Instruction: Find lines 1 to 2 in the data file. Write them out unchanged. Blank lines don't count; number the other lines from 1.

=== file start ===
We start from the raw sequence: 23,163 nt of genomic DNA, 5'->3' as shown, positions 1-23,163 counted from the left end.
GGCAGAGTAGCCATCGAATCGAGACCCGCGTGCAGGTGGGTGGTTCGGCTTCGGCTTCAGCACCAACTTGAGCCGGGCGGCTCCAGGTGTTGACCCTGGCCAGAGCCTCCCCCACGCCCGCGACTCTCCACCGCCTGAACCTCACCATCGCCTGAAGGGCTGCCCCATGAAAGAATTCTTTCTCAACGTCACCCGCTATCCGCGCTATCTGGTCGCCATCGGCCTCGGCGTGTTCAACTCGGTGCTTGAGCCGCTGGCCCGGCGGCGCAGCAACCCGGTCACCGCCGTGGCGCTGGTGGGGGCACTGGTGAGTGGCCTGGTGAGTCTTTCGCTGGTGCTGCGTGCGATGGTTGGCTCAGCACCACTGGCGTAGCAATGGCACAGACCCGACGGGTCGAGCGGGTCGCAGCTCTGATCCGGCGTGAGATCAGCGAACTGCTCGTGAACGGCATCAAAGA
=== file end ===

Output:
We start from the raw sequence: 23,163 nt of genomic DNA, 5'->3' as shown, positions 1-23,163 counted from the left end.
GGCAGAGTAGCCATCGAATCGAGACCCGCGTGCAGGTGGGTGGTTCGGCTTCGGCTTCAGCACCAACTTGAGCCGGGCGGCTCCAGGTGTTGACCCTGGCCAGAGCCTCCCCCACGCCCGCGACTCTCCACCGCCTGAACCTCACCATCGCCTGAAGGGCTGCCCCATGAAAGAATTCTTTCTCAACGTCACCCGCTATCCGCGCTATCTGGTCGCCATCGGCCTCGGCGTGTTCAACTCGGTGCTTGAGCCGCTGGCCCGGCGGCGCAGCAACCCGGTCACCGCCGTGGCGCTGGTGGGGGCACTGGTGAGTGGCCTGGTGAGTCTTTCGCTGGTGCTGCGTGCGATGGTTGGCTCAGCACCACTGGCGTAGCAATGGCACAGACCCGACGGGTCGAGCGGGTCGCAGCTCTGATCCGGCGTGAGATCAGCGAACTGCTCGTGAACGGCATCAAAGA